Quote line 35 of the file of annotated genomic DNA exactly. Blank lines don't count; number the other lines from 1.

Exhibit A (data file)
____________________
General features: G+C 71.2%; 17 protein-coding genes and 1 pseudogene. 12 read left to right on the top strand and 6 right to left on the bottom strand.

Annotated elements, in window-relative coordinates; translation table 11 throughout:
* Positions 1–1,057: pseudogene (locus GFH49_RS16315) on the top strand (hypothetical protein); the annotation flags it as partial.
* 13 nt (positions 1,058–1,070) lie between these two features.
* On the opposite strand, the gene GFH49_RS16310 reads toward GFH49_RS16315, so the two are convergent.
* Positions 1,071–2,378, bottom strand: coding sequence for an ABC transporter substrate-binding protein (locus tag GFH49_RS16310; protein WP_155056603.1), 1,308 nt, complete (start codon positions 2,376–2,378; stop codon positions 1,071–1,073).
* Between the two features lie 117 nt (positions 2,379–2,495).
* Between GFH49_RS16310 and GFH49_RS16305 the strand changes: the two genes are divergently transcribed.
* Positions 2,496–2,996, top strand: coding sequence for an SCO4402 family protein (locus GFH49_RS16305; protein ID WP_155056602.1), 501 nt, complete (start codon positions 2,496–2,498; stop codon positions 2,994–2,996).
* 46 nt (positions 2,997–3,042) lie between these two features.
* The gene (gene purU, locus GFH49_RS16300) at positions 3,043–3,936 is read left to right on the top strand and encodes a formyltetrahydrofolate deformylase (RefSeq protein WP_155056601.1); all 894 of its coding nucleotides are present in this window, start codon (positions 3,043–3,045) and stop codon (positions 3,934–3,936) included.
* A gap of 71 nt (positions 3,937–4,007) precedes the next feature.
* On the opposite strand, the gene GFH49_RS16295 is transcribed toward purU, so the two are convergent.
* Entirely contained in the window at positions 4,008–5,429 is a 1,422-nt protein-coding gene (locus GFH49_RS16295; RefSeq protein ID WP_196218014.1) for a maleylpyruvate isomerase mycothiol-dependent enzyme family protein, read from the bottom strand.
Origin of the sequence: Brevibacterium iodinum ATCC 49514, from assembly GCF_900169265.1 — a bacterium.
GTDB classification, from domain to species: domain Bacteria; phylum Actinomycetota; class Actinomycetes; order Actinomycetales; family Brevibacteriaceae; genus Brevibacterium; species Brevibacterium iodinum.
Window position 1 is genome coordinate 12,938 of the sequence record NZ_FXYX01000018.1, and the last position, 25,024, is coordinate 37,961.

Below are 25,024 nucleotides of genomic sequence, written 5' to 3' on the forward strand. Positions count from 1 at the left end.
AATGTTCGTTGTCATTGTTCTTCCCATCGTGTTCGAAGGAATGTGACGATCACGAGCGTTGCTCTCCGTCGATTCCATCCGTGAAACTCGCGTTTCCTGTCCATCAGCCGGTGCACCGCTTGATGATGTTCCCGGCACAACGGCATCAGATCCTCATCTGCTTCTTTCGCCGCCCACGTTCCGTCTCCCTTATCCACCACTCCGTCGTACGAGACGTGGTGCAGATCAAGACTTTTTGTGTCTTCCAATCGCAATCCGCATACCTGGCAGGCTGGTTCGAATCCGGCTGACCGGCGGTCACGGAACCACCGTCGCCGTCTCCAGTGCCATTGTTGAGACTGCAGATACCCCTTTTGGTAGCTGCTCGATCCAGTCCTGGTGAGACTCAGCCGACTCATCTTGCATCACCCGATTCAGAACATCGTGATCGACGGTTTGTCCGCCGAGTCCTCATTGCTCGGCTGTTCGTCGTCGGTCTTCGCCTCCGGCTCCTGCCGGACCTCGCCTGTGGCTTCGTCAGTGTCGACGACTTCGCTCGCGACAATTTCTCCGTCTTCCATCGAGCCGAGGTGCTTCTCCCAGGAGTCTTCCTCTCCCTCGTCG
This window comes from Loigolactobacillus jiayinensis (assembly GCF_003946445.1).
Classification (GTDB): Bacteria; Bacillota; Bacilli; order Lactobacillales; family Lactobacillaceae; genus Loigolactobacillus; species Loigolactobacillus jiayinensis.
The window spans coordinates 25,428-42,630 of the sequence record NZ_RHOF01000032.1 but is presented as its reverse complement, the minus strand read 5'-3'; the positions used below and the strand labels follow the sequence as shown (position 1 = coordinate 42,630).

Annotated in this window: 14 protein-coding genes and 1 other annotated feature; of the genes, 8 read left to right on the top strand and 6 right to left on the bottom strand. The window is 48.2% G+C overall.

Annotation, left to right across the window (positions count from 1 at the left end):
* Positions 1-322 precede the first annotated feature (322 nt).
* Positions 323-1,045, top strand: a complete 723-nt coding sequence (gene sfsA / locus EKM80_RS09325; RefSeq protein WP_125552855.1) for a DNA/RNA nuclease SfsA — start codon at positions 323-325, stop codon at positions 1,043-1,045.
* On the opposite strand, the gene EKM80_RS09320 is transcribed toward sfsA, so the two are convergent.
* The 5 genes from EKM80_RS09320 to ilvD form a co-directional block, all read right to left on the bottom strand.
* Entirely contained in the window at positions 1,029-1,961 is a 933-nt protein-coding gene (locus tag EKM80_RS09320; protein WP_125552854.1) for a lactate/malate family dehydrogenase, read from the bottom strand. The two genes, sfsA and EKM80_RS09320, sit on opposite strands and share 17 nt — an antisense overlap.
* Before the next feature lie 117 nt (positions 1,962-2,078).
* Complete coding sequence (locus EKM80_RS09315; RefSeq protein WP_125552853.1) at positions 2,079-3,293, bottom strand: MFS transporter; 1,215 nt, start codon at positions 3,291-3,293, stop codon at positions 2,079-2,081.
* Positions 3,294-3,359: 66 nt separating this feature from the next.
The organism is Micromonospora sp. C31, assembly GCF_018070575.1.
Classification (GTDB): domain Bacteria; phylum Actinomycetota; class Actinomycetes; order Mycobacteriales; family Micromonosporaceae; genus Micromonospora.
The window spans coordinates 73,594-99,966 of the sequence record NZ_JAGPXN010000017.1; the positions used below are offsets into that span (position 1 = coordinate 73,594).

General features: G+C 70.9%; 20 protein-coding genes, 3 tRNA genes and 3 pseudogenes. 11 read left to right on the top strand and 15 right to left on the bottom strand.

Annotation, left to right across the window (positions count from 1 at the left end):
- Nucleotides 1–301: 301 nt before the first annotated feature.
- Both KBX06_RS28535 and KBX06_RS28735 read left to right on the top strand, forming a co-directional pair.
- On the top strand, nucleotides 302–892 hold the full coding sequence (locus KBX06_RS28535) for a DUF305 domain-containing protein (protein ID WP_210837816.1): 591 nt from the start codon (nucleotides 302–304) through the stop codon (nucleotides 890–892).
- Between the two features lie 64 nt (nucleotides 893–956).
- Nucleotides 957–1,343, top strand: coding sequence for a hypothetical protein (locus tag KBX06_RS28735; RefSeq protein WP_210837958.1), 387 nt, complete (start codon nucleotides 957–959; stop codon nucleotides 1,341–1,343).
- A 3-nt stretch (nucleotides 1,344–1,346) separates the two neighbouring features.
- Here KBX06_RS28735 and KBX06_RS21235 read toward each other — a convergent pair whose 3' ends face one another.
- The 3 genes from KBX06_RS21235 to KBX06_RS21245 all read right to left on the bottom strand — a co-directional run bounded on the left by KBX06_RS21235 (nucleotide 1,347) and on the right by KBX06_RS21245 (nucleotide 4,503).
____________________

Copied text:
The window spans coordinates 73,594-99,966 of the sequence record NZ_JAGPXN010000017.1; the positions used below are offsets into that span (position 1 = coordinate 73,594).